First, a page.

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When I write these articles for Inside Higher Ed, I try to focus on what we commonly think of as positive topics -- looking for opportunities, making the most of an experience and so on. One more difficult question that I feel we do not discuss enough, however, is: When do we know it is time to leave an experience, whether it’s a job on a career path or in a training position?

The topic of when to move on -- to leave a position, to make that leap from what is known to what is unknown -- can be scary, especially during our current pandemic. But sometimes it is necessary. Many circumstances and situations can motivate us to move on, whether it is an opportunity to advance or to leave an experience behind. And sometimes the greatest work related to moving on is just determining when it is time.

I have had several of these experiences. Most recently, when I decided to apply for and accept my current position in graduate and postdoctoral career development, what prompted me was a combination of what I could do in a new position and where I was at in my previous one. I decided it was time to leave my previous role not because of conflict or drama, but rather because I’d realized that I’d done and accomplished more than I ever expected I would, and like a growing plant, it was time to be repotted where my roots could grow. Making such a move allowed me to expand my career in a new direction -- from working as a generalist in the area of instructional design and development to specifically focusing on graduate students and postdocs and developing my own specialties.

Earlier in my life, I made the decision to move from being a high school mathematics teacher to seeking a professional degree full-time out of a desire to focus on further learning after several years in the workforce. At the end of my degree, though, I found that my path had changed and started wondering why I had left teaching. That led to another shift, this time toward a doctoral program, which put me on a path that has led to my current position. Such shifts are part of how we grow and change.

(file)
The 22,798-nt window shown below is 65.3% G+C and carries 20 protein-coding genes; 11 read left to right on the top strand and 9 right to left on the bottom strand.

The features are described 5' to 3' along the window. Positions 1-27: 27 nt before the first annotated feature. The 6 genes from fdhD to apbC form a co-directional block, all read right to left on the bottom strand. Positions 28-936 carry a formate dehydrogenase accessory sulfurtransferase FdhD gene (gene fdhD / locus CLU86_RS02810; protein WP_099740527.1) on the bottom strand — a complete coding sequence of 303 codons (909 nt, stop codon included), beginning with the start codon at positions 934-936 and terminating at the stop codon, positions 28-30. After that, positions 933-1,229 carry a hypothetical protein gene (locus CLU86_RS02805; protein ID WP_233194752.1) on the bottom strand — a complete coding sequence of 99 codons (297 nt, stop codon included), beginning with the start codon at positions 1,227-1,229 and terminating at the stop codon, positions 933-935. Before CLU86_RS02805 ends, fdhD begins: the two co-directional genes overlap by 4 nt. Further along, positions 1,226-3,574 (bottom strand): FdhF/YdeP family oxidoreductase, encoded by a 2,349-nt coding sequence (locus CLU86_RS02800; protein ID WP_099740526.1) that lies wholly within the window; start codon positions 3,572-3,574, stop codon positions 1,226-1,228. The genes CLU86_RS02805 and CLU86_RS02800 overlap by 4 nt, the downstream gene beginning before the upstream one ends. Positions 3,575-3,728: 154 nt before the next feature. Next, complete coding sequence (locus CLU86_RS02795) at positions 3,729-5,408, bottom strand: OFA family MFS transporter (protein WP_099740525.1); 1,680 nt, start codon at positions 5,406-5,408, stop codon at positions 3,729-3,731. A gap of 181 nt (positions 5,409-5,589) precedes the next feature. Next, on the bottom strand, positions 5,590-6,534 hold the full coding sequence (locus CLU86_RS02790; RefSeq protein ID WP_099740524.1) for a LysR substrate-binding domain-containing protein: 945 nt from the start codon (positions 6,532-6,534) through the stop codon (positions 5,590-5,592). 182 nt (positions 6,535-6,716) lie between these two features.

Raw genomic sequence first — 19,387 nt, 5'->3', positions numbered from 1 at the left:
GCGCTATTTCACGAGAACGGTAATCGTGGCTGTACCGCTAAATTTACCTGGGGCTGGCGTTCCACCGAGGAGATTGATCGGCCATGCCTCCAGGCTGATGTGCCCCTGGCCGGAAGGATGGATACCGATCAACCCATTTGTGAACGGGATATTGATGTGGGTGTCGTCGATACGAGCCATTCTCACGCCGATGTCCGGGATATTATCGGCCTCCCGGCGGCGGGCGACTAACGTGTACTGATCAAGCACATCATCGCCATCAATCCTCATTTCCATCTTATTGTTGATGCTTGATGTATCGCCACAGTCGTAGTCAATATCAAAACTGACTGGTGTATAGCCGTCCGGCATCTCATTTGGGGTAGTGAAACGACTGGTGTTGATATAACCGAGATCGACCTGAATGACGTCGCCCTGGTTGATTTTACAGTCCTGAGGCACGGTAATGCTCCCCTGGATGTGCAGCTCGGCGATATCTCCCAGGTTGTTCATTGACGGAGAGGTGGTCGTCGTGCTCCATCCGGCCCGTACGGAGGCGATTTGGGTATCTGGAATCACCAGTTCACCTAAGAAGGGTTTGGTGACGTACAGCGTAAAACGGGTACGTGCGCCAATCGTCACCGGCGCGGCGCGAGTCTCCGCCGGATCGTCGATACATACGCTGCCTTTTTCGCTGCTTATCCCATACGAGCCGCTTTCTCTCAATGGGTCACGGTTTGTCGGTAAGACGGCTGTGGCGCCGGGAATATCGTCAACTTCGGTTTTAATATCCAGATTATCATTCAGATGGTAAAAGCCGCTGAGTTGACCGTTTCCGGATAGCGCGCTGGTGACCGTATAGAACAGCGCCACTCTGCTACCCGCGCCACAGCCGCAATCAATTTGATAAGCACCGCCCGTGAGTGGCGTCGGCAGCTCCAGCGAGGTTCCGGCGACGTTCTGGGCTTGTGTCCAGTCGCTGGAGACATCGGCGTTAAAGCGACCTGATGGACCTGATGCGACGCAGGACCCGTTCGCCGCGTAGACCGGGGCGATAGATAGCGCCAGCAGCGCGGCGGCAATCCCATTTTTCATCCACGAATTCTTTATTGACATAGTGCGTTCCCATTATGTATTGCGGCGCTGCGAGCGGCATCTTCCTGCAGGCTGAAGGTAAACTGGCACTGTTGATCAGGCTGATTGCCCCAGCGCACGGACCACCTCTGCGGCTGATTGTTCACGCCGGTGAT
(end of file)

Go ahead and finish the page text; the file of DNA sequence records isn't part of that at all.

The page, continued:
When Do You Know to Start Looking?

Often, we know to start looking for the next opportunity because we see a job posting for something we have always wanted to do, or we know that we want to try something new, or we see the chance to take that next career step we have wanted to take. Sometimes it is for less glamorous reasons, such as feeling stagnant, that we have done everything we can do in a position, or because we need more money, a more flexible schedule, or have certain personal or professional needs. Sometimes we need to move closer to an aging parent, for example, or for our children to be close to (or far away from) relatives. And sometimes we know it is time to leave because of hostile environments, challenging relationships, endless work hours that wear away at our health, stress or workplace abuse. Any of these can be good reasons to consider moving on.

But whatever the rationale, we as human beings need to allow ourselves time and space to process what happens in our daily lives, and to reflect on where we are and where we want to be. Many of us may discuss a possible job or career change with lots of other people -- our partners, children, extended family, friends and mentors -- to get their advice, and those conversations can be important parts of our decision-making process.